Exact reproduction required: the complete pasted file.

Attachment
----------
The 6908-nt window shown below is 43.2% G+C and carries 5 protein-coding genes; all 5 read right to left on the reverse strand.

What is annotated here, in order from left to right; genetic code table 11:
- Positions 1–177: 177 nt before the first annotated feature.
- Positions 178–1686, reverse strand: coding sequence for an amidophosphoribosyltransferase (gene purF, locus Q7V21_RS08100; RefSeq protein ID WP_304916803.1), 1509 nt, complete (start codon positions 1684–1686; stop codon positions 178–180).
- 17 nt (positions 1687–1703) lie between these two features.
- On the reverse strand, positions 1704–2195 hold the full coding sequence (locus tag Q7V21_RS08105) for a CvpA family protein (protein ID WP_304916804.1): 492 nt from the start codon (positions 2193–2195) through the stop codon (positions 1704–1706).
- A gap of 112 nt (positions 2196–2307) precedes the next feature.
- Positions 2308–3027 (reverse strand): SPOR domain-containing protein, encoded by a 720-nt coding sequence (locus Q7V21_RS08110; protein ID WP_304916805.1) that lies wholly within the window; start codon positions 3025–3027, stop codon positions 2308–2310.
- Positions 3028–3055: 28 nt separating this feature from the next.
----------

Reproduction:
The 6908-nt window shown below is 43.2% G+C and carries 5 protein-coding genes; all 5 read right to left on the reverse strand.

What is annotated here, in order from left to right; genetic code table 11:
- Positions 1–177: 177 nt before the first annotated feature.
- Positions 178–1686, reverse strand: coding sequence for an amidophosphoribosyltransferase (gene purF, locus Q7V21_RS08100; RefSeq protein ID WP_304916803.1), 1509 nt, complete (start codon positions 1684–1686; stop codon positions 178–180).
- 17 nt (positions 1687–1703) lie between these two features.
- On the reverse strand, positions 1704–2195 hold the full coding sequence (locus tag Q7V21_RS08105) for a CvpA family protein (protein ID WP_304916804.1): 492 nt from the start codon (positions 2193–2195) through the stop codon (positions 1704–1706).
- A gap of 112 nt (positions 2196–2307) precedes the next feature.
- Positions 2308–3027 (reverse strand): SPOR domain-containing protein, encoded by a 720-nt coding sequence (locus Q7V21_RS08110; protein ID WP_304916805.1) that lies wholly within the window; start codon positions 3025–3027, stop codon positions 2308–2310.
- Positions 3028–3055: 28 nt separating this feature from the next.